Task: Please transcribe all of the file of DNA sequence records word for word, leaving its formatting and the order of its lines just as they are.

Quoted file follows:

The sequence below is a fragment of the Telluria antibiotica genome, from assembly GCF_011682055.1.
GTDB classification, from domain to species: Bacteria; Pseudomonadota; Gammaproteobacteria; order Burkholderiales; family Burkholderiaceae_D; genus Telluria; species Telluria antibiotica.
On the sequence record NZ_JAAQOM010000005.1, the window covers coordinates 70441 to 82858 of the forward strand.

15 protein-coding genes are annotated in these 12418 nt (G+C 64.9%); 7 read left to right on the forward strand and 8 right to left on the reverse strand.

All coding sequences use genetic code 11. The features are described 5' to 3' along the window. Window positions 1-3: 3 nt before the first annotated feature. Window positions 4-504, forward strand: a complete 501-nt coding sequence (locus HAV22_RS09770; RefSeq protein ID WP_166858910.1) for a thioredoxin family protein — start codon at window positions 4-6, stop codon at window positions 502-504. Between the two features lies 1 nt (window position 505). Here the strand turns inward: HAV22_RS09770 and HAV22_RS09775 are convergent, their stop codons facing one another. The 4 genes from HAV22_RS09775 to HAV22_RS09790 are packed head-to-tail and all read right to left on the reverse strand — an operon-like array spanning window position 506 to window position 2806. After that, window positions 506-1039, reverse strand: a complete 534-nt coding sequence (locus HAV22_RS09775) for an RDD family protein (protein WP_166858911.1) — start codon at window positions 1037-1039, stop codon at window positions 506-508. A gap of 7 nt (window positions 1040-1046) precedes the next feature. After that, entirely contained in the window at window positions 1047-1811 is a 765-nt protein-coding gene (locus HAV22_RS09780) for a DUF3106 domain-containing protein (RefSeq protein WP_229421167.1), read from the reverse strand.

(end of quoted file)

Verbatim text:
The sequence below is a fragment of the Telluria antibiotica genome, from assembly GCF_011682055.1.
GTDB classification, from domain to species: Bacteria; Pseudomonadota; Gammaproteobacteria; order Burkholderiales; family Burkholderiaceae_D; genus Telluria; species Telluria antibiotica.
On the sequence record NZ_JAAQOM010000005.1, the window covers coordinates 70441 to 82858 of the forward strand.

15 protein-coding genes are annotated in these 12418 nt (G+C 64.9%); 7 read left to right on the forward strand and 8 right to left on the reverse strand.

All coding sequences use genetic code 11. The features are described 5' to 3' along the window. Window positions 1-3: 3 nt before the first annotated feature. Window positions 4-504, forward strand: a complete 501-nt coding sequence (locus HAV22_RS09770; RefSeq protein ID WP_166858910.1) for a thioredoxin family protein — start codon at window positions 4-6, stop codon at window positions 502-504. Between the two features lies 1 nt (window position 505). Here the strand turns inward: HAV22_RS09770 and HAV22_RS09775 are convergent, their stop codons facing one another. The 4 genes from HAV22_RS09775 to HAV22_RS09790 are packed head-to-tail and all read right to left on the reverse strand — an operon-like array spanning window position 506 to window position 2806. After that, window positions 506-1039, reverse strand: a complete 534-nt coding sequence (locus HAV22_RS09775) for an RDD family protein (protein WP_166858911.1) — start codon at window positions 1037-1039, stop codon at window positions 506-508. A gap of 7 nt (window positions 1040-1046) precedes the next feature. After that, entirely contained in the window at window positions 1047-1811 is a 765-nt protein-coding gene (locus HAV22_RS09780) for a DUF3106 domain-containing protein (RefSeq protein WP_229421167.1), read from the reverse strand.